Tobias Team at Fairway Independent Mortgage Corporation

(480) 626-2202

team@tobiasteam.com
2325 E. Camelback Road #100
Phoenix, AZ 85016
Arizona's #1 FHA Lender (2014)
NMLS #221602 | FIMC NMLS #2289

Apr 04 2011

Annual Forecast 2011

MMG Annual Forecast 2011: What to Expect and Why!

By Mortgage Market Guide

The economy and housing markets have seen some rough times the last couple of years. But the good news is that last year we saw some stabilization – and 2011 should see us continue on the road to recovery.

To help you prepare for the coming year, we’ve put together an overview of what to look for in 2011. We start out by looking at the big picture and discuss the outlook for the overall economy, the stock market, and the all-important employment market. From there, we dig into what to look for in terms of the housing market, including home prices, the foreclosure crisis, compensation, new legislation that impacts the mortgage industry, and finally the all-important forecast for home loan rates in 2011.

Economic Outlook

Overall, the economy looks to have stabilized from the crisis situation a couple of years ago. Although we still have global economic and political concerns, particularly regarding the situation in Europe, the U.S. economy appears positioned for continued growth and strengthening. We expect that the U.S. economy will be moderately stronger this year, and will get an additional boost from Quantitative Easing 2 (QE2), as well as the recently passed Tax Package.

Over the past 5 quarters, Gross Domestic Product (GDP) in the U.S. has dramatically improved from where it was in 2008 and held on to those gains.

Looking ahead, we see the United States’ GDP finishing 2011 above where it ended last year – growing by as much as 3%. This is inline with other industry experts and friends we spoke to, like Knight Kiplinger, CEO of Kiplinger Publications and one of the most revered financial writers of our time. He agreed that he expects GDP to finish the year around 2.8%. Bob Weidemer, author of the highly acclaimed book “Aftershock”, told us he sees slightly more modest growth, perhaps around 2.5%, but still moving positively.

That growth won’t happen overnight, however. Instead, it will start out slow in the first half of the year, and pick up steam in the second half.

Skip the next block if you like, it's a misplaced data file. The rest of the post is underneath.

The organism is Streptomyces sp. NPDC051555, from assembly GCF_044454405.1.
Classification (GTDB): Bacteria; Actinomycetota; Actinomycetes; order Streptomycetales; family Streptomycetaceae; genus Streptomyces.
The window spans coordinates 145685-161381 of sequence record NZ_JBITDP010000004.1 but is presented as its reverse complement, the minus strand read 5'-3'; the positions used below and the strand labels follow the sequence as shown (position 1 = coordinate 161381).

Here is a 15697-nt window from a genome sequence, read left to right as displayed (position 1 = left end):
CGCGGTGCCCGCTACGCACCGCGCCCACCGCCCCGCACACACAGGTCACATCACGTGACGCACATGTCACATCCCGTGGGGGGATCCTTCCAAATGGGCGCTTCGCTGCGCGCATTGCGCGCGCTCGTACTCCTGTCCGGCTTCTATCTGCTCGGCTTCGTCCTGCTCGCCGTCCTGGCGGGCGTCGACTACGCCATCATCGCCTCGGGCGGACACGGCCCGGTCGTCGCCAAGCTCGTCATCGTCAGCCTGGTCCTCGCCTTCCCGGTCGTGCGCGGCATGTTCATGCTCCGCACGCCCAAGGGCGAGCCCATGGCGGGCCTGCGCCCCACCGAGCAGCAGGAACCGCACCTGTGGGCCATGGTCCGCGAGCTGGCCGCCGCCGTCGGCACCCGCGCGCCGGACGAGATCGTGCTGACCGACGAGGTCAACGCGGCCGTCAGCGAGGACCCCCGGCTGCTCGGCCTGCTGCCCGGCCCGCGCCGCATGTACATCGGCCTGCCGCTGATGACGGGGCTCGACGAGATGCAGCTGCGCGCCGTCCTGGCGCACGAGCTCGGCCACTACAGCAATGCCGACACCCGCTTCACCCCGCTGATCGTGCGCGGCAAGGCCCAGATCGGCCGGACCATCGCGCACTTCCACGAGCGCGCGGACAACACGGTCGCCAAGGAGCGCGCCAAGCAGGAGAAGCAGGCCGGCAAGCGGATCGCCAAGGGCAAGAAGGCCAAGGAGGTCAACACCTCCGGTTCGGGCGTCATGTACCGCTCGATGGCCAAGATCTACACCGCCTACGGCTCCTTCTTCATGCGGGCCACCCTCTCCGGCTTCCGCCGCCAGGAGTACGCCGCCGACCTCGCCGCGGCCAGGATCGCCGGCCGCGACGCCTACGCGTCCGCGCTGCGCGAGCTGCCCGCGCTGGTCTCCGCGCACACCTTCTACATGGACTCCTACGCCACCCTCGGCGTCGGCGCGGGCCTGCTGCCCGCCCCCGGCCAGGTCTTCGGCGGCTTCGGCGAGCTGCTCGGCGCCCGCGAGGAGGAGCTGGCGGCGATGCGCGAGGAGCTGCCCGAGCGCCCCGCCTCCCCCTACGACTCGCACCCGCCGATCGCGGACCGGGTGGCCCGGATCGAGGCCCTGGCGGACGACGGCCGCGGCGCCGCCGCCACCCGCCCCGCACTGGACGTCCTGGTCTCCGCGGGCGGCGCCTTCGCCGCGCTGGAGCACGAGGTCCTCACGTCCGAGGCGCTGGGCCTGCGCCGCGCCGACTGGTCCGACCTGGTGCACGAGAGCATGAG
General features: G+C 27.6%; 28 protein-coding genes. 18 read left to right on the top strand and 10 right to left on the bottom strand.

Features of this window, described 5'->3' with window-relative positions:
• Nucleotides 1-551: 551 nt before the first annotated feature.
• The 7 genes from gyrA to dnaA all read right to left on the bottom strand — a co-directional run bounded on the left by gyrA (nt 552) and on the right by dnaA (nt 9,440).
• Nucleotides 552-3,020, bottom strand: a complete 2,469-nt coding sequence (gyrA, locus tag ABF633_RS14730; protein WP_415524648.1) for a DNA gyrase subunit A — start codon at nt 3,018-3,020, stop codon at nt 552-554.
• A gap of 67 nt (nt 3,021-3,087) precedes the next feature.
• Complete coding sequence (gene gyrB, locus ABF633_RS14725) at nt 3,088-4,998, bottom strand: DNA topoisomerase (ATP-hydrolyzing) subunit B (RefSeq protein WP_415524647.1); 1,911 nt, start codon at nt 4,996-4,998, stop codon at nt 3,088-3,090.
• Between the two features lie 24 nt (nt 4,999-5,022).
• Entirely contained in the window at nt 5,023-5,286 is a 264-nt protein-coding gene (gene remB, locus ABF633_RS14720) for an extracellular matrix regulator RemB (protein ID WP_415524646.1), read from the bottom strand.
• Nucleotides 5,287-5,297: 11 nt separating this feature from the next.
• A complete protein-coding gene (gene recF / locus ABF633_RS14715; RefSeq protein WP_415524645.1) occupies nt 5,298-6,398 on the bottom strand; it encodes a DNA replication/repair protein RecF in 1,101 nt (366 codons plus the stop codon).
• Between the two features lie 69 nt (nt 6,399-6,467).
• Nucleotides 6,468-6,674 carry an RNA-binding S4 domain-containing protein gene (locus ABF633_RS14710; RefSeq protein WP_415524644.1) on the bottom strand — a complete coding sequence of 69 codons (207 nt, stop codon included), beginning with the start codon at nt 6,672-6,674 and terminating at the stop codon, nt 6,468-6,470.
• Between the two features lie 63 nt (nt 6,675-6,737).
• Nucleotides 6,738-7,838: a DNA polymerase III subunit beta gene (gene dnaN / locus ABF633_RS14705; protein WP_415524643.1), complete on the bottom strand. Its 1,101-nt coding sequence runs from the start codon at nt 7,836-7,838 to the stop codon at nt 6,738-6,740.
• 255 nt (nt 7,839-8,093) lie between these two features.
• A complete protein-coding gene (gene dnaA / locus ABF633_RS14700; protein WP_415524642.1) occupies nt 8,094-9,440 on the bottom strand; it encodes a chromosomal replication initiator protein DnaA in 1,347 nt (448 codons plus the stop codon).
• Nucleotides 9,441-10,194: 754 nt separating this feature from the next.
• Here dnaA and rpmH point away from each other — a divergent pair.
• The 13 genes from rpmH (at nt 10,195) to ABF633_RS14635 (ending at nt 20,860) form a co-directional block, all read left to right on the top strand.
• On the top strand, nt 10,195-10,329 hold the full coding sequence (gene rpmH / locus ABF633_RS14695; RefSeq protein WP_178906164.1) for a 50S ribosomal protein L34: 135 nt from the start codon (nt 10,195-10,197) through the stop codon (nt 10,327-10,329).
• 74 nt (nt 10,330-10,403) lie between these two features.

We see a portion of that growth coming from demand in other countries. Currently, the U.S. only derives about 12% of its Gross Domestic Product (GDP) from exports. As Knight Kiplinger said, “While that equates to a lot of money, it means that the U.S. relies less on exports than many other countries – and it means that there’s room to grow.”

One of the reasons for a growth in exports during the coming year is the declining value of the U.S. Dollar, as one of the major “non-stated goals” of the Fed’s Quantitative Easing program is that the U.S. Dollar will weaken. And we are already seeing U.S. exports tick up as the U.S. Dollar has weakened, because it makes our goods and services relatively less expensive to foreign buyers. The Fed would never outright say that this was a goal of QE2, as they have heavily criticized other countries such as China for acting similarly.

However, the bump in exports is good news for the U.S. economy as a whole, as well as individuals, because it sets the stage for growth while still allowing U.S. consumers to catch their breath. After all, the tough economic climate over the last couple of years has hit U.S. consumers hard, and has forced many Americans to reprioritize their family budgets to focus more on their savings.

Additionally, this will help large multi-national companies, which have a large influence on the economy, and in turn, the major Stock market indices. And stimulating our economy towards continued growth is the Fed’s main goal for QE2.

There is a flip side to the weakening Dollar, however, and that is that a weakening Dollar can have some negative impacts. For one thing, the US is an importing nation and a declining US Dollar will make imports more expensive. The softening Dollar will also hurt imports of capital – meaning foreigners investing money in US Dollar denominated securities. And as Bob Weidemer points out, “we need capital imports more than exports of goods.” Foreign investment in our Bond market is what has fueled relatively low interest rates, including home loan rates, for a very long time…and should foreigners start to shy away from purchasing our Bonds, rates would climb higher over time. Additionally, Oil is priced in US Dollars and if the “buck” weakens sharply it could cause oil and gas prices to rise.

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